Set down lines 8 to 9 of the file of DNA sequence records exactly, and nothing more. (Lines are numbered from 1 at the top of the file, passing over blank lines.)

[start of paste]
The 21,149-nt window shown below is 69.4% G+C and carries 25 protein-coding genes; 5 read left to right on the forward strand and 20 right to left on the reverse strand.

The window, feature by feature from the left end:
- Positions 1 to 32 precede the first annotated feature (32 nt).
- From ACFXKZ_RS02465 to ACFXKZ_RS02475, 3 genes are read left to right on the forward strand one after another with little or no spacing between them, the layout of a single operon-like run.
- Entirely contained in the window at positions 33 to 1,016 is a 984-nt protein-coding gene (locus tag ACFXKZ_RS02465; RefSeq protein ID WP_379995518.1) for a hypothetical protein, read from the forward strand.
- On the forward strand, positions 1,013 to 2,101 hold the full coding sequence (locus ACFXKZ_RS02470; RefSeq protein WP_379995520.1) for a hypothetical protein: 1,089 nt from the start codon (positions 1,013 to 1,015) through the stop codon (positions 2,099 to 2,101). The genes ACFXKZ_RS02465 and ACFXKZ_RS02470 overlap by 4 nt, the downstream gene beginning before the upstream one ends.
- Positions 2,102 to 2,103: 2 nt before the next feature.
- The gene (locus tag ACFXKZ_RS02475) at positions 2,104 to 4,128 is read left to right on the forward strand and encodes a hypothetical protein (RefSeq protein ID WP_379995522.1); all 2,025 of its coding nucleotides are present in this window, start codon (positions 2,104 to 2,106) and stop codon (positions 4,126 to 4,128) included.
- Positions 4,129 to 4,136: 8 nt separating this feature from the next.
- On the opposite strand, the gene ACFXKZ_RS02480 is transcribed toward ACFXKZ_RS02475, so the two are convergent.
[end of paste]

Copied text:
- The gene (locus tag ACFXKZ_RS02475) at positions 2,104 to 4,128 is read left to right on the forward strand and encodes a hypothetical protein (RefSeq protein ID WP_379995522.1); all 2,025 of its coding nucleotides are present in this window, start codon (positions 2,104 to 2,106) and stop codon (positions 4,126 to 4,128) included.
- Positions 4,129 to 4,136: 8 nt separating this feature from the next.